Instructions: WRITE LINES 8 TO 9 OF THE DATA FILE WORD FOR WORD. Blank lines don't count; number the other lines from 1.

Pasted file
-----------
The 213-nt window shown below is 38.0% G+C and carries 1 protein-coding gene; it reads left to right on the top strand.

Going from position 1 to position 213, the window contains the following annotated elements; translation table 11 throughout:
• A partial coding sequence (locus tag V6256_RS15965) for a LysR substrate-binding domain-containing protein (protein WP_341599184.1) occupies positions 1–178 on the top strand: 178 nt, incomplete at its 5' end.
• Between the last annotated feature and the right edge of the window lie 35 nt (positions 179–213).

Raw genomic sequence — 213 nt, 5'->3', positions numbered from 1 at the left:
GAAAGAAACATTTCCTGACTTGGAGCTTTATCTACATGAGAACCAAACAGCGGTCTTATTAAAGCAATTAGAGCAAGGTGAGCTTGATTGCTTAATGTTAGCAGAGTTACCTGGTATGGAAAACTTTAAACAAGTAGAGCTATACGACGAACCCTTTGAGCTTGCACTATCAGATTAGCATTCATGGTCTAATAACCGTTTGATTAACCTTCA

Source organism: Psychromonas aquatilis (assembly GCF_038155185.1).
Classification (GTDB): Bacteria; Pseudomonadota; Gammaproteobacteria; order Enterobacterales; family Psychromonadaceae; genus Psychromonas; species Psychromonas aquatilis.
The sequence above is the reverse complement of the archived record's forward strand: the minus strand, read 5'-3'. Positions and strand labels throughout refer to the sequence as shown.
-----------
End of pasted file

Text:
Classification (GTDB): Bacteria; Pseudomonadota; Gammaproteobacteria; order Enterobacterales; family Psychromonadaceae; genus Psychromonas; species Psychromonas aquatilis.
The sequence above is the reverse complement of the archived record's forward strand: the minus strand, read 5'-3'. Positions and strand labels throughout refer to the sequence as shown.